Last Modified: Tuesday, June 26, 2012 12:13 PM
By Jim Gazzolo / American Press
As carts filled with fans circled the final green Sunday at Mallard Cove, everybody already knew the outcome of what they had come to see.
Unlike the year before, when three players went extra holes to decide the City Championship, this year’s winner was proclaimed many holes before.
So obvious was the outcome that those in the final group had already congratulated the champ before he ever teed off on the final hole.
However, Robby Going’s journey to his second city title really could be traced to two shots that sealed the deal.
Going won the championship Sunday by three strokes over Nathan Allen with a 6-under par 210. But it was two holes and two shots that made all the difference in the world.
Going’s first big shot came on the opening day of the 54-hole event.
Putting from about 40 feet away, Going hit his third shot on the Par-5 18th too hard. But instead of the ball flying past the hole, it hit the cup, kicked up a bit and bounced right in for an eagle.
“It was a lucky shot,” said Going. “I had that thing going so fast, like Mach 3. I just wanted it to hit the hole and slow down.”
Fast forward to the 10th hole Sunday for the second key shot. This time, Going was chipping from off the green and hoping to save par with an up-and-down.
Instead, his shot went straight into the cup for a birdie.
Any air left in those chasing him was let out of their golf bags.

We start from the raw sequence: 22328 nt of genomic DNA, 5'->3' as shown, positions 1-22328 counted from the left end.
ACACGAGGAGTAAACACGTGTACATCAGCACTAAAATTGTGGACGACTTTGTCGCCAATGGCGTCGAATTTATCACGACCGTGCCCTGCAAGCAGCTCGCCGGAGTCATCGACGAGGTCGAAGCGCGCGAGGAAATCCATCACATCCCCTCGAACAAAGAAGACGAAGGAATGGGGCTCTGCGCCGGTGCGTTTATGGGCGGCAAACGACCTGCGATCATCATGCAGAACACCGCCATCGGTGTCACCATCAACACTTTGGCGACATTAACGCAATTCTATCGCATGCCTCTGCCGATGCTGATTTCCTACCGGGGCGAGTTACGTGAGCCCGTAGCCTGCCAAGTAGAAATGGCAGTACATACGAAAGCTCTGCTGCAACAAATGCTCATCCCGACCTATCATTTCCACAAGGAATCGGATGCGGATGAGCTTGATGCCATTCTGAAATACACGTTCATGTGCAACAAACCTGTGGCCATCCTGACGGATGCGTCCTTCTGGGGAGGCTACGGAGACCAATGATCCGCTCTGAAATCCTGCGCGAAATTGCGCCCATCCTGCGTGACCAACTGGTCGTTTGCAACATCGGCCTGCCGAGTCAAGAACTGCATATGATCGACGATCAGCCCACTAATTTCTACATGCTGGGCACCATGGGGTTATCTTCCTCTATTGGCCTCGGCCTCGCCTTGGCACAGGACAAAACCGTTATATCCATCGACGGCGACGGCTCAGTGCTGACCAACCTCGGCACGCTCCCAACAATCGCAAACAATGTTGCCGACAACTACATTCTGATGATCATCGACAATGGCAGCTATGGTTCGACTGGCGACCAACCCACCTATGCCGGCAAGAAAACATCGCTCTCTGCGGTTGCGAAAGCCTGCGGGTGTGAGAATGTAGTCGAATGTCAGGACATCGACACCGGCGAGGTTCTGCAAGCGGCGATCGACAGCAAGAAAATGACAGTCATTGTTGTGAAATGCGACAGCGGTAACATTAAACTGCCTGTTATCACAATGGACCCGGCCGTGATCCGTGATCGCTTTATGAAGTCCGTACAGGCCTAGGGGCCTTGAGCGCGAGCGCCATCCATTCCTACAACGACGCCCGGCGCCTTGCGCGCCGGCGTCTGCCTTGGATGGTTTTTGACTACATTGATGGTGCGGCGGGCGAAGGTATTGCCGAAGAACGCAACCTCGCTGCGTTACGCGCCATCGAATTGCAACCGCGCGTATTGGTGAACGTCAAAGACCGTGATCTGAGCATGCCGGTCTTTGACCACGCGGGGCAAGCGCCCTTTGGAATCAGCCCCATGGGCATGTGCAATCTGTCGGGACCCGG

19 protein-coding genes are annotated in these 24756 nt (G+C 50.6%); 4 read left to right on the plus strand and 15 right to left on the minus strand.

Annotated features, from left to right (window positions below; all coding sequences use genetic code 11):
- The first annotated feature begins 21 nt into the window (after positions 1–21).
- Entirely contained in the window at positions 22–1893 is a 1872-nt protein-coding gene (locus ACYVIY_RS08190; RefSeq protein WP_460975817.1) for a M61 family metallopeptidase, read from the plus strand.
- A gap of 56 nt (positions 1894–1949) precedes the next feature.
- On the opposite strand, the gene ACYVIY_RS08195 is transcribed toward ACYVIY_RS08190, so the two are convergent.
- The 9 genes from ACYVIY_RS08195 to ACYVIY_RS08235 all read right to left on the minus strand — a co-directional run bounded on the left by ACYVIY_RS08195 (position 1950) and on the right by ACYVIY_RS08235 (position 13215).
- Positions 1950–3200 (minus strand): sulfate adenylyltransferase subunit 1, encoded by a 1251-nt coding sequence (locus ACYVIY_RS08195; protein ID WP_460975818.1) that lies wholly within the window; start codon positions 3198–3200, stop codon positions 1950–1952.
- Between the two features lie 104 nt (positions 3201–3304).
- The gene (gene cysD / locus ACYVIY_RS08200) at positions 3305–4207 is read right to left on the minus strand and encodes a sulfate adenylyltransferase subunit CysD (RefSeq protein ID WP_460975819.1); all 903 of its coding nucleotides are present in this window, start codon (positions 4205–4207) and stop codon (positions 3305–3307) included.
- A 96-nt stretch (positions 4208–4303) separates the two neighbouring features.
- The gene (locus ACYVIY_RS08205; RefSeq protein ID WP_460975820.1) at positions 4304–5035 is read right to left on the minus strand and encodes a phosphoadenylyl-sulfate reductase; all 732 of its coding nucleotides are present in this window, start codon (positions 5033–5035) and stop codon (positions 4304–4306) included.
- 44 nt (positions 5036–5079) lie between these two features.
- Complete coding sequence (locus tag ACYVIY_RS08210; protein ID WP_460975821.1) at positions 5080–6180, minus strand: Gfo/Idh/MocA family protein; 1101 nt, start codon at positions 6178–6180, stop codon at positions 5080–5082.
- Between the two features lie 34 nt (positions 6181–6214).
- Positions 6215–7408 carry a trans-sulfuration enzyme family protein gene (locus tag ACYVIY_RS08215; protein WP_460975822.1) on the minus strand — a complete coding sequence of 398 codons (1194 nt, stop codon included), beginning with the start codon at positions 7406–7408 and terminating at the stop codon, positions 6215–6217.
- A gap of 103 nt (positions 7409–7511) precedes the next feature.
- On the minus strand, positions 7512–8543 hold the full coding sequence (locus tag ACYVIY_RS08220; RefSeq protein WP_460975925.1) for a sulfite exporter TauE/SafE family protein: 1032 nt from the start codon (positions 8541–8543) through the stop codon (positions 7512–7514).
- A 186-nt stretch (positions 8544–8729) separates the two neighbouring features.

“No way I was trying to make that shot,” said Going. “I just wanted to get it close. It was a lucky shot.”
Three strokes — the difference in the tournament — produced on two holes by a pair of “lucky shots” almost 48 hours apart.
“It is like that some times,” said Allen. “Sometimes the shots go in and sometimes they don’t.”
Going knows that as well as anybody.
A year earlier, he lost on the third playoff hole when his putt just missed and Jacob Lejeune’s didn’t.
“I have been on the other side,” said Going. “I know what it feels like. This is better.”
It was a feeling two years in the making. Going had finished second in the City Championship to Lejeune the last two summers.
“He has been close and today was just his day,” said Lejeune. “If anybody deserved this it was him.”
While he didn’t want to admit there was any extra motivation by his close loss a year earlier, it was on his mind after the opening round.
“You think about it,” Going said. “You hope to learn from it. You don’t think about it all year, but when the tournament starts I do remember it.”
He also appears to have learned from it.
The heat never seemed to get to him, nor did any of the pressure that can come from being the frontrunner.
After finishing his second round a stroke off Allen’s lead, Going said he preferred being in that position.
“I like chasing rather than being chased,” he said.
Going must not have liked it too much. Two holes into his final round he grabbed the lead for good. Then, after a sizzling 5-under 31 on the front nine, he was so far ahead of the field nobody was really chasing him.
“Not much you could do,” said Allen.
For Going, it is just about being competitive.
“I want to be in the hunt every year,” said Going. “That’s what makes it fun.”
A couple of key shots here and there don’t hurt either